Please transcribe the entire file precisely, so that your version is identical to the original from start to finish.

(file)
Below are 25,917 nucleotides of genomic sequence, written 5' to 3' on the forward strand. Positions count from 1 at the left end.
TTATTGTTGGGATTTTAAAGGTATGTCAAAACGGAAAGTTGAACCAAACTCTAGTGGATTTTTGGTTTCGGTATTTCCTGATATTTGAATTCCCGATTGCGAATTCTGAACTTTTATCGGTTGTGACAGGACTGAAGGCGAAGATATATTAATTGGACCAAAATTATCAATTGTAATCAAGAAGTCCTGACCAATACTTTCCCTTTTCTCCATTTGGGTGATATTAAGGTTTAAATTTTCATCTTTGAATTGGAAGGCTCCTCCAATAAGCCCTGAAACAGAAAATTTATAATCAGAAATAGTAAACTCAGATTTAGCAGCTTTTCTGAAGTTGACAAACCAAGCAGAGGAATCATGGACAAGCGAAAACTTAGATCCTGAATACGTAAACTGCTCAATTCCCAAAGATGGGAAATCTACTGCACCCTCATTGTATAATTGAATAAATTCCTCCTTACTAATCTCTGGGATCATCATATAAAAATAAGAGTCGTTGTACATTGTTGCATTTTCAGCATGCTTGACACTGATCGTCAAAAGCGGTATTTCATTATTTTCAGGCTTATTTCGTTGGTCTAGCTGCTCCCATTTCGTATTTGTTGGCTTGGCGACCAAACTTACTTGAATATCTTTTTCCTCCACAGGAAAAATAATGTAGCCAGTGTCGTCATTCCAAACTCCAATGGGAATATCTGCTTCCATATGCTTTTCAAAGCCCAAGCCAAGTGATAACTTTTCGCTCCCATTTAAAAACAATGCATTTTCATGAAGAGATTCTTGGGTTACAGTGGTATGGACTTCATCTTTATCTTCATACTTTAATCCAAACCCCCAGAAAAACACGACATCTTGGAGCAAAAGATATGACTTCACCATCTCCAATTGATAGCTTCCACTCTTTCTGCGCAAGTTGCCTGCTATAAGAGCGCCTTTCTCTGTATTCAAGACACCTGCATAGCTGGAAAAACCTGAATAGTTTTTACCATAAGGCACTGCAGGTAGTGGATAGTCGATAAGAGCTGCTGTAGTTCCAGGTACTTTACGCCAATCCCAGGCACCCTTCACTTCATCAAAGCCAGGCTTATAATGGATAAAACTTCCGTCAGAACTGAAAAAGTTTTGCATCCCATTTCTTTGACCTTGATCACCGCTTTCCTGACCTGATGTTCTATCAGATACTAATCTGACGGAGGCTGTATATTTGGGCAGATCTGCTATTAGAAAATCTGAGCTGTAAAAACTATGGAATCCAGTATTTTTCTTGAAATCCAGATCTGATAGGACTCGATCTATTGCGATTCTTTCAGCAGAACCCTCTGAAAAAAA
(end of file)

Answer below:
Below are 25,917 nucleotides of genomic sequence, written 5' to 3' on the forward strand. Positions count from 1 at the left end.
TTATTGTTGGGATTTTAAAGGTATGTCAAAACGGAAAGTTGAACCAAACTCTAGTGGATTTTTGGTTTCGGTATTTCCTGATATTTGAATTCCCGATTGCGAATTCTGAACTTTTATCGGTTGTGACAGGACTGAAGGCGAAGATATATTAATTGGACCAAAATTATCAATTGTAATCAAGAAGTCCTGACCAATACTTTCCCTTTTCTCCATTTGGGTGATATTAAGGTTTAAATTTTCATCTTTGAATTGGAAGGCTCCTCCAATAAGCCCTGAAACAGAAAATTTATAATCAGAAATAGTAAACTCAGATTTAGCAGCTTTTCTGAAGTTGACAAACCAAGCAGAGGAATCATGGACAAGCGAAAACTTAGATCCTGAATACGTAAACTGCTCAATTCCCAAAGATGGGAAATCTACTGCACCCTCATTGTATAATTGAATAAATTCCTCCTTACTAATCTCTGGGATCATCATATAAAAATAAGAGTCGTTGTACATTGTTGCATTTTCAGCATGCTTGACACTGATCGTCAAAAGCGGTATTTCATTATTTTCAGGCTTATTTCGTTGGTCTAGCTGCTCCCATTTCGTATTTGTTGGCTTGGCGACCAAACTTACTTGAATATCTTTTTCCTCCACAGGAAAAATAATGTAGCCAGTGTCGTCATTCCAAACTCCAATGGGAATATCTGCTTCCATATGCTTTTCAAAGCCCAAGCCAAGTGATAACTTTTCGCTCCCATTTAAAAACAATGCATTTTCATGAAGAGATTCTTGGGTTACAGTGGTATGGACTTCATCTTTATCTTCATACTTTAATCCAAACCCCCAGAAAAACACGACATCTTGGAGCAAAAGATATGACTTCACCATCTCCAATTGATAGCTTCCACTCTTTCTGCGCAAGTTGCCTGCTATAAGAGCGCCTTTCTCTGTATTCAAGACACCTGCATAGCTGGAAAAACCTGAATAGTTTTTACCATAAGGCACTGCAGGTAGTGGATAGTCGATAAGAGCTGCTGTAGTTCCAGGTACTTTACGCCAATCCCAGGCACCCTTCACTTCATCAAAGCCAGGCTTATAATGGATAAAACTTCCGTCAGAACTGAAAAAGTTTTGCATCCCATTTCTTTGACCTTGATCACCGCTTTCCTGACCTGATGTTCTATCAGATACTAATCTGACGGAGGCTGTATATTTGGGCAGATCTGCTATTAGAAAATCTGAGCTGTAAAAACTATGGAATCCAGTATTTTTCTTGAAATCCAGATCTGATAGGACTCGATCTATTGCGATTCTTTCAGCAGAACCCTCTGAAAAAAA